I often find myself wishing that parishes, too, would offer confessions on weekdays at an hour suitable for office workers to take a lunch break, or in the evenings, so that commuters can stop in and reconcile with God before plunging into their evening routines. In the times during Lent or Advent when confessions have at times been made more widely available on weekdays, I’ve nearly always taken advantage of it.
If you offer it, we will come.
I know that priests are busy too. Parishes are often under-staffed and dioceses across the country have faced a vocation shortage over the years. But our world is steeped in darkness, and Confession is a profound weapon to bring light into people’s lives. St. John Vianney is said to have heard confessions for as many as 18 hours a day, with pilgrims coming from all around to receive his unique gift – the ability to read souls, to see their true state, to identify sins left unconfessed. I have been to his little parish in Ars, and I must say that for people to have traveled so far to such an unremarkable place, the man himself must have been very remarkable indeed. And surely, he saw the true value of confession. He wrote:
My children, we cannot comprehend the goodness of God towards us in instituting this great Sacrament of Penance. If we had had a favour to ask of Our Lord, we should never have thought of asking Him that. But He foresaw our frailty and our inconstancy in well-doing, and His love induced Him to do what we should not have dared to ask. If one said to those poor lost souls that have been so long in Hell, “We are going to place a priest at the gate of Hell: all those who wish to confess have only to go out, ” do you think, my children, that a single one would remain? The most guilty would not be afraid of telling their sins, nor even of telling them before all the world. Oh, how soon Hell would be a desert, and how Heaven would be peopled! Well, we have the time and the means, which those poor lost souls have not. And I am quite sure that those wretched ones say in Hell, “O accursed priest! If I had never known you, I should not be so guilty!”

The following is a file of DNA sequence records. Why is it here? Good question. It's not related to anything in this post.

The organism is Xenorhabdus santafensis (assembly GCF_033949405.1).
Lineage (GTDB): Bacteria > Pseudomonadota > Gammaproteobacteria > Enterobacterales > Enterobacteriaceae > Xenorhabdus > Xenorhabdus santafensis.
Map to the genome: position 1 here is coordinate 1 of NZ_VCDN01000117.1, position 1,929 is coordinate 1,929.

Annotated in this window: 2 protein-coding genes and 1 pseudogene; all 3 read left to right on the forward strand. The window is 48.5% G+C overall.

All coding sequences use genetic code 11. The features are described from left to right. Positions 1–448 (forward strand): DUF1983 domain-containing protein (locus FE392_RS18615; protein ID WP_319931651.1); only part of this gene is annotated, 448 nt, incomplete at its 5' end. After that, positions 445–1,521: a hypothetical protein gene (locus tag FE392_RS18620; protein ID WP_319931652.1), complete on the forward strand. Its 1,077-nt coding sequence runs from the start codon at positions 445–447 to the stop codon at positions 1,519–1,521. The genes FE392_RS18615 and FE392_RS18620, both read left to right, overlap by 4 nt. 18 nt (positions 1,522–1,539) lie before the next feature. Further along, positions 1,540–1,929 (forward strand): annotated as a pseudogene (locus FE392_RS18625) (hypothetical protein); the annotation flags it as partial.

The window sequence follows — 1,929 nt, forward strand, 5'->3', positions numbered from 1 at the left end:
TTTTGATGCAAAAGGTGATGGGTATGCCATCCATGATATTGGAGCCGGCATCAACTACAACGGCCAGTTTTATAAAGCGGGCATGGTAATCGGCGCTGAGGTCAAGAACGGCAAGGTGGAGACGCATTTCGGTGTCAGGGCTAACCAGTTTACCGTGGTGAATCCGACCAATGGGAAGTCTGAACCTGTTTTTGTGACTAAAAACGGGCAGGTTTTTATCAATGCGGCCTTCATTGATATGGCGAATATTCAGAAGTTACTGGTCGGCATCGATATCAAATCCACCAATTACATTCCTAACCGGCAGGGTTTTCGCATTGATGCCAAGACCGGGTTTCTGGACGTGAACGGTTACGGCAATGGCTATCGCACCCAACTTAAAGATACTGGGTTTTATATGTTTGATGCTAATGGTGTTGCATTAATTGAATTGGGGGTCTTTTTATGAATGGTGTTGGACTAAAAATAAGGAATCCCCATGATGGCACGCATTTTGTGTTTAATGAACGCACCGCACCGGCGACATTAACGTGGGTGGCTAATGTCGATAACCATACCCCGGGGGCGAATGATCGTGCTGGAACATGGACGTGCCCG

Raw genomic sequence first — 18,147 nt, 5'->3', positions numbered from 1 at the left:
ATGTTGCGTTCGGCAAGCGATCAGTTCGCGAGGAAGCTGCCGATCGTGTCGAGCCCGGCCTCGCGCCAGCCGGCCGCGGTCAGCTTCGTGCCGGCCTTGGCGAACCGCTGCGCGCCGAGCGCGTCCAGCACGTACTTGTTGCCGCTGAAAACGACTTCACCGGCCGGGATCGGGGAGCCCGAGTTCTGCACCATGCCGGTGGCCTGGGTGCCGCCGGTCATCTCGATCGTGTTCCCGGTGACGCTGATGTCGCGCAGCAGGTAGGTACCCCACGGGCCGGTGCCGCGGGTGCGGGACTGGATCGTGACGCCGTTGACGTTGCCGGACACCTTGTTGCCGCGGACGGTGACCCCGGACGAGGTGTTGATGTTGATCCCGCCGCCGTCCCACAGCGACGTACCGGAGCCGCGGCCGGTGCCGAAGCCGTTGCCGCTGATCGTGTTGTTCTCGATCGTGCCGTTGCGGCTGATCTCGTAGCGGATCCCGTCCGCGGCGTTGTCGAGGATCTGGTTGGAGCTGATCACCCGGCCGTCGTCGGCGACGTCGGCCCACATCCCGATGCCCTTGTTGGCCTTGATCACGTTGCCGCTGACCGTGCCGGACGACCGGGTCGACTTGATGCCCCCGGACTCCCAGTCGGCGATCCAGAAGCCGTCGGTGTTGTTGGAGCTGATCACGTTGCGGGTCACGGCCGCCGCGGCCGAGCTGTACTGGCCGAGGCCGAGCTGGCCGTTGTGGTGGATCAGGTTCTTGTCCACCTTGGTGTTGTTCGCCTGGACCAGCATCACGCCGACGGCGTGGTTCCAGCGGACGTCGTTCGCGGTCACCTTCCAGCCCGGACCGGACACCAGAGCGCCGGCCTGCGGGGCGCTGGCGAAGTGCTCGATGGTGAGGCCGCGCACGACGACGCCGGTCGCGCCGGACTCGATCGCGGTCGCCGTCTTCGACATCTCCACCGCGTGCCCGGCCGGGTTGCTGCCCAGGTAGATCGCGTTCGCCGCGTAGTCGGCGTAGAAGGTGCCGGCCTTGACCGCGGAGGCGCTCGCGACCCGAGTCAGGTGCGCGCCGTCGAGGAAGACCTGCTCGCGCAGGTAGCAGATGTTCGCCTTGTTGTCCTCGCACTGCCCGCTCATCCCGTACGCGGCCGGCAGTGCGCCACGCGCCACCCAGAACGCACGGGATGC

No one expects our priests to have the spiritual gifts or the supernatural fortitude of the Cure d’Ars. I would never ask a priest to spend his every waking hour in the confessional, day after day. That is a unique vocation. But imagine if more priests would spend even an hour a day there. Imagine if you could take your lunch hour and visit a local parish, make a good confession, and a visit to the Blessed Sacrament. Imagine if every Sunday, before the only Mass all week that many of us have the opportunity to attend, the confessional light was on. Even if at first, no one came, how might it affect the faithful to know that the option was available to them?
Would you go to confession more often? I would.
So I make my humble plea to our priests: offer us more times for Confession. I beg our bishops: encourage your priests to do this for the faithful of your diocese. This sacrament is transformative, and we need it more than ever.
And if you are a priest or bishop who already provides frequent opportunities for Confession, thank you. If you are a parishioner and your parish provides this, thank your pastor. Thank him every time. Let him know that the sacrifice he makes to be in the confessional means the world to you. Tell him how it has brought you closer to God, and has better prepared you to receive Him in the Eucharist.
And let’s all pray for our confessors. They bear, like Christ, the heavy burden of our sins. They hear all the evil that we do, and while I’ve heard priests say they are consoled by our repentance, they and their intentions should also be supported by our intercessions. I used to always make a habit of doing my penance twice: once for my sins, and once for the priest who prescribed it. (I never told them that, lest they assign me a 54-day rosary novena.)
However you do it, let them know that you appreciate their vocation, their sacrifice, and their dedication to making the sacraments available. Then take them to Our Lord in prayer, and let Him know how much you appreciate them too.